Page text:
Single – Lightweight: 1 Old Collegians (C Lambe) 7:41.70, 2 Tribesmen (McCrohan) 7:43.80, 3 Skibbereen (Hayes) 8:01.34. Club: 1 Belfast (S Quinn) 8:09.22, 2 Queen’s (Edwards) 8:10.61, 3 Lee (McGuire) 8:39.69.

Junior: 1 Cork BC (O Forde) 8:06.14, 2 Belfast BC (J English) 8:07.11, 3 Commercial B 7:00.16.

Published in Rowing

#ROWING: The men’s junior coxed four was the standout race of the morning session at the Irish Rowing Championships at the National Rowing Centre in Cork today. It took a photo finish to confirm Cork Boat Club’s win over Presentation, with Portora also disputing the lead right to the last 50 metres.

Cork Boat Club also took the women’s junior single sculls title through Oisin Forde, who won a fine battle with Jasmine English of Belfast Boat Club. Forde is from Torrevieja in Spain and with her sister Dervla, who was third, will represent Ireland at the Coupe de la Jeunesse next month.

The men’s senior pair final gave Mark O’Donovan and Niall Kenny of UCD a chance to show why they are in the frame to represent Ireland at the World Championships this year, while a former international Fiola Foley partnered a current one, Monika Dukarska to win the women’s intermediate doubles title.

Irish Rowing Championships, National Rowing Centre, Cork (Selected Results; Finals)

 

Men

 

Eight – Intermediate: 1 Trinity 5:46.25, 2 NUIG 5:50.28, 3 UCD 5:56.96.

 

Four, coxed – Junior: 1 Cork BC 6:35.99, 2 Presentation 6:36.22, 3 Portora 6:38.08.

 

Pair – Senior: 1 UCD (M O’Donovan, N Kenny) 6:46.05, 2 NUIG 6:49.95, 3 Commercial B 7:00.16.

 

Sculling

 

Single: Lee (D O’Sullivan) 7:31.80, 2 St Michael’s (P O’Connor) 7:36.24, 3 Belfast BC (A Murray) 7:39.44.

 

 

 

Women

 

Eight – Novice: 1 Queen’s 7:19.74, 2 Trinity 7:55.75.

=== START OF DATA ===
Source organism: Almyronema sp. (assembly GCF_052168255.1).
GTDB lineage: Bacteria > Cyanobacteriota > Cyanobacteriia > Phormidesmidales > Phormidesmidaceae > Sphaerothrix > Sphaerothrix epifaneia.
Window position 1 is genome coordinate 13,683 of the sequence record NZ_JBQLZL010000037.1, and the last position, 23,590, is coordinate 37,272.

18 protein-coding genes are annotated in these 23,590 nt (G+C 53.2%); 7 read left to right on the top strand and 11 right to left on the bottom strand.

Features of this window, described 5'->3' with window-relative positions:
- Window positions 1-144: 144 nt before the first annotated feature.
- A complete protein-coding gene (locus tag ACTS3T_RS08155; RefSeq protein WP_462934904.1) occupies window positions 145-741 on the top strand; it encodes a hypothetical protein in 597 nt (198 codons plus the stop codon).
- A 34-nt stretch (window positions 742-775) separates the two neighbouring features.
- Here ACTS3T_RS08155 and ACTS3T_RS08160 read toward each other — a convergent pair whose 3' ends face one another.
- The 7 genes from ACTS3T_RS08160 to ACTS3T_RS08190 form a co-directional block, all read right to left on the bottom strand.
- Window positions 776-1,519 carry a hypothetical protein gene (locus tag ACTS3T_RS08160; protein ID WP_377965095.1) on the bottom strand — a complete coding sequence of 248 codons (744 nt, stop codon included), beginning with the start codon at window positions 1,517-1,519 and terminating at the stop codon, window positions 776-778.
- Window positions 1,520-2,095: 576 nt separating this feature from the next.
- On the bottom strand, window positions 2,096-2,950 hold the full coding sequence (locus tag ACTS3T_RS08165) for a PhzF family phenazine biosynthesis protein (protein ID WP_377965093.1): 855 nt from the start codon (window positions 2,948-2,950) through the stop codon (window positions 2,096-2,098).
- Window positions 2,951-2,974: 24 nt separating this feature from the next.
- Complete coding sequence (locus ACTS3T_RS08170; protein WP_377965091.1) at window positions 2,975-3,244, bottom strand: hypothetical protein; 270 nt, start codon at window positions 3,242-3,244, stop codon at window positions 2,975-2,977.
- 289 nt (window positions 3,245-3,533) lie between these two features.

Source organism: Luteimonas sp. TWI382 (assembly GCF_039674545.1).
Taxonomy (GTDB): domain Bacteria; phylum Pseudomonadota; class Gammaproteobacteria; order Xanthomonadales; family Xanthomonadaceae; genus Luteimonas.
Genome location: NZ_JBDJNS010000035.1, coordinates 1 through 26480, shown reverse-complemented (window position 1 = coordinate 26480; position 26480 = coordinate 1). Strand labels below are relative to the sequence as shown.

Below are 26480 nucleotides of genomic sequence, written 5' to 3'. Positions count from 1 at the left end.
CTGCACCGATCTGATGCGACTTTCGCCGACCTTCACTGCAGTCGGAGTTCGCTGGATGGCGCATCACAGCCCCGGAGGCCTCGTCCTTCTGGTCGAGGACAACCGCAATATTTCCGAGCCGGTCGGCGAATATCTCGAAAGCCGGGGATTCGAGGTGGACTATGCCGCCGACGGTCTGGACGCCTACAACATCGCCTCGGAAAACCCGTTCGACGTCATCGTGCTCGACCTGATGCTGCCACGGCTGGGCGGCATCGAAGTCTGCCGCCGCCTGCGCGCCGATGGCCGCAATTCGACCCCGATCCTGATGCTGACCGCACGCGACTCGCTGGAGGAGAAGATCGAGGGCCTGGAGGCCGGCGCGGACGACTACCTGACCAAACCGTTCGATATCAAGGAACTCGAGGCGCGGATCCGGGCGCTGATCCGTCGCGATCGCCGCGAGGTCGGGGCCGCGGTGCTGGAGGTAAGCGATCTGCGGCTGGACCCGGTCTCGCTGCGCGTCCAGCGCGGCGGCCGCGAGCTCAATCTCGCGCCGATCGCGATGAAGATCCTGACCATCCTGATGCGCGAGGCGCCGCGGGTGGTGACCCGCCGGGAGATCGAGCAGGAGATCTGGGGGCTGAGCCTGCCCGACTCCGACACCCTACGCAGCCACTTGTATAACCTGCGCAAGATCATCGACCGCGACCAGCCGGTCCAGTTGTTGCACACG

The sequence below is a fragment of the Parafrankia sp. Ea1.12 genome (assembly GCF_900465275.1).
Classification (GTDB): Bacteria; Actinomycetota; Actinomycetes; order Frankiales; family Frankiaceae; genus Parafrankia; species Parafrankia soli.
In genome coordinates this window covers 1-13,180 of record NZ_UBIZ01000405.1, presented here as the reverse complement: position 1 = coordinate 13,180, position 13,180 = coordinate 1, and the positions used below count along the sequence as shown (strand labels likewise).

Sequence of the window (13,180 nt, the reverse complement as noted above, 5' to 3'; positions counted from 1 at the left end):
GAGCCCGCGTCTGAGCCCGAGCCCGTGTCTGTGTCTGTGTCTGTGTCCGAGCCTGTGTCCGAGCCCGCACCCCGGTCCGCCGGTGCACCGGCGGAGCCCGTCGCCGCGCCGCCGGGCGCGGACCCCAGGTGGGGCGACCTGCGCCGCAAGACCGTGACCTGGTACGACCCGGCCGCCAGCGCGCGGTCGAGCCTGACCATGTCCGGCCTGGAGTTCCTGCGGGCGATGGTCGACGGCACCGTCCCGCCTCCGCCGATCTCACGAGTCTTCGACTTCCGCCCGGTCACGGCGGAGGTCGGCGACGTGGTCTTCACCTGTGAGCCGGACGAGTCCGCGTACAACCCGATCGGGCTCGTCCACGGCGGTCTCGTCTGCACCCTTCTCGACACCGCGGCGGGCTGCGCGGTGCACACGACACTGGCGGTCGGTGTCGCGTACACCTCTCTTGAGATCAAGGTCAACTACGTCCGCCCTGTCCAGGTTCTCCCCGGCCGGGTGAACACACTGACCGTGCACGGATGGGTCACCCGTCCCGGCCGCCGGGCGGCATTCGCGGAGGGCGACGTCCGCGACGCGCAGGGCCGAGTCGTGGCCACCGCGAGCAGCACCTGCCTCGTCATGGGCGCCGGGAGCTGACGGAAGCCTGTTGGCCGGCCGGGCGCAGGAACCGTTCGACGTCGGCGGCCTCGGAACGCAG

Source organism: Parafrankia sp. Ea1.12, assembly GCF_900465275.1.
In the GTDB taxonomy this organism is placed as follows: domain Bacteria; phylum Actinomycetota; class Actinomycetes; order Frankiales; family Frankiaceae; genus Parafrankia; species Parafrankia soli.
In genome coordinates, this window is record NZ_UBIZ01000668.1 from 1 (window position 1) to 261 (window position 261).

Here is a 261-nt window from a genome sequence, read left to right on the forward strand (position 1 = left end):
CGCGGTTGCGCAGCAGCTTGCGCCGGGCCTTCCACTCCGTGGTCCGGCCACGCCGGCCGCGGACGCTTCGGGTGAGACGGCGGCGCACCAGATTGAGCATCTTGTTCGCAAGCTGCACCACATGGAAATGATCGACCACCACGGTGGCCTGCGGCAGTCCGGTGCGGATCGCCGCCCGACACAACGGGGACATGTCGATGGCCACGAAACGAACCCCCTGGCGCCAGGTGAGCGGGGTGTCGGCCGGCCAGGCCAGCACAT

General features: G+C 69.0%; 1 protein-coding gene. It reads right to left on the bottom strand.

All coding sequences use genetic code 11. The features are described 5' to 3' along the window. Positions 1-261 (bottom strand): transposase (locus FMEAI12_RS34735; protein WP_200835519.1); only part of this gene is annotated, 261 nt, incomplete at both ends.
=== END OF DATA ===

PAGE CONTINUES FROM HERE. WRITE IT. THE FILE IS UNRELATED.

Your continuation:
Sculling, Double – Intermediate: 1 Killorglin (F Foley, M Dukarska) 7:17.17, 2 Commercial 7:20.83, 3 Skibbereen 7:39.99.

 

Single – Junior: 1 Cork BC (O Forde) 8:06.14, 2 Belfast BC (J English) 8:07.11, 3 Commercial B 7:00.16.

   

Published in Rowing

ROWING: David O’Malley won the junior single sculls title at the Irish Rowing Championships at the National Rowing Centre today. The St Michael’s man carved out an early lead over last year’s champion Conor Carmoday of Shannon and stretched it to two and a half lengths by half way. Carmody, under pressure himself from Waterford’s Andrew Goff, cut the lead in the closing stages, but O’Malley held on.

The men’s senior doubles was won impressively by Gary O’Donovan and Shane O’Donovan of Skibbereen from Eimantas Grigalius and Dave Neale of Three Castles, while NUIG/Cork won the women’s senior four. The women’s junior doubles was won by Oisin and Dervla Forde, who live in Torrevieja in Spain, but were campaigning for Cork Boat Club.

Irish Rowing Championships, National Rowing Centre, Cork (Selected Results, Finals)

Men

Four, coxed – Intermediate: 1 NUIG 6:26.37, 2 Carlow 6:29.33, 3 Neptune 6:36.71.

Sculling, Quadruple – Novice, coxed: 1 Queen’s 6:49.52, 2 Clonmel 7:01.83, 3 Kenmare 7:17.56.

Double – Senior: 1 Skibbereen 6:30.22, 2 Three Castles 6:34.96, 3 UCC 6:45.32.

Single – Junior: 1 St Michael’s (D O’Malley), 2 Shannon (C Carmody), 3 Waterford (A Goff).

Women

Four – Senior: 1 NUIG/Cork 6:57.92, 2 Trinity 7:09.18, 3 Skibbereen 7:16.93.

Four, coxed – Club: 1 NUIG A 7:25.50, 2 UCC 7:33.87, 3 Skibbereen 7:38.30.